One thing that you will likely have to do at some point as a business owner is creating a profit and loss statement. The purpose of this statement is to measure your business’s financial activity over a certain period of time, such as a month, quarter, or year. A profit and loss statement is also commonly referred to as an income statement, operating statement, or statement of revenue and expenses. Keep reading to find out more about profit and loss statements and how to create one.
A profit and loss statement comes in handy for many reasons. It can simply benefit you by showing how your products and services are affecting your business. You’ll be able to target problems regarding margins, expenses, and sales. It can also show your stockholders how net assets have decreased or increased. Forming a profit and loss statement also allows you to compare the recent year with past years and allow you to make an estimated forecast. It’s a smart business decision that can lead to smarter financial choices.
Each business will have unique statements, but these are the basic components of a profit and loss statement to give you an idea:
- Income: The money your business receives in payment for products and services.
- Fixed expenses: Costs that hardly vary, such as insurance, utilities, or rent.
- Controllable expenses: Including salaries, payroll taxes, advertising, supplies, subscriptions, maintenance, and legal fees.
- Net income before taxes: Your business’s income before taxed by state and federal governments.
- Taxes: If your business is a C corporation, then you will almost always be required to show income tax expense. Partnerships, LLCs, S corporations, and sole proprietorships usually don’t show this expense on their profit and loss statements.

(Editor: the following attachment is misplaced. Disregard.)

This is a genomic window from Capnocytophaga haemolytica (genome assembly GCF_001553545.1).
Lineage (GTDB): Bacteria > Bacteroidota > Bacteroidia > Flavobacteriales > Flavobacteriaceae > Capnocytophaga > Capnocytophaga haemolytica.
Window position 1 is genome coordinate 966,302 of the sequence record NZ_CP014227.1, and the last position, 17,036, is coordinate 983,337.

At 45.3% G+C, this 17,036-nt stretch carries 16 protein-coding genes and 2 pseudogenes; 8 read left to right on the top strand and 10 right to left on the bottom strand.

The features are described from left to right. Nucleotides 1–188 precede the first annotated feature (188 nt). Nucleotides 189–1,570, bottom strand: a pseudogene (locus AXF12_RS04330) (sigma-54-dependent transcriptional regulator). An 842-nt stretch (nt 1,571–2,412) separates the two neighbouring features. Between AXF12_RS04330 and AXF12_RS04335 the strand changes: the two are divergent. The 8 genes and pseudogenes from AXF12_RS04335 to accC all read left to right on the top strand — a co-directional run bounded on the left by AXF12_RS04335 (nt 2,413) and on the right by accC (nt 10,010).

- Net income after taxes: The final amount on a typical profit and loss statements, showing the total net profit during the period.
Preparing a profit and loss statement may be easier when you see a sample. Here’s an example of what a basic profit and loss statement looks like:
- XYZ COMPANY
PROFIT AND LOSS STATEMENT
FOR THE YEAR ENDING DECEMBER 31, 2015
Product sales: $______
Service sales: $______
Gross profit: $______
- Fixed Expenses
Total fixed expenses: $______
- Controllable Expenses
Payroll taxes: $______
Legal and accounting: $______
Total Controllable Expenses: $______
- Total Expenses: $______
Net income before taxes: $______
- Taxes: $______
- Net income after taxes: $______
Keep in mind that this is a sample and not a strict guideline to follow. Your business is likely to have additional information that needs to be included on your profit and loss statement.
Help for Fundraising
Another useful purpose of profit and loss statements is helping businesses with fundraising efforts. The majority of small businesses utilize some type of financing. If you’re looking for financing for expansions, real estate, inventory, equipment, or working capital, you’ll need to provide potential lenders with financial statements. It’s a smart idea to provide a potential lender with a profit and loss statement along with your tax returns and bank statements.
Hopefully the information and sample presented above will assist you in the process of developing your own profit and loss statement for your business. Creating statements like this can help you, your partners, your stockholders, and your potential lenders assess the financial activity of your business over a given time. You can create these statements monthly, quarterly, or annually, depending on the level of assessment you want. Operate your business with responsibility, integrity, and clarity by keeping track of your financial activity. Creating a profit and loss statement can help you keep your financials in check and apply for small business loans.
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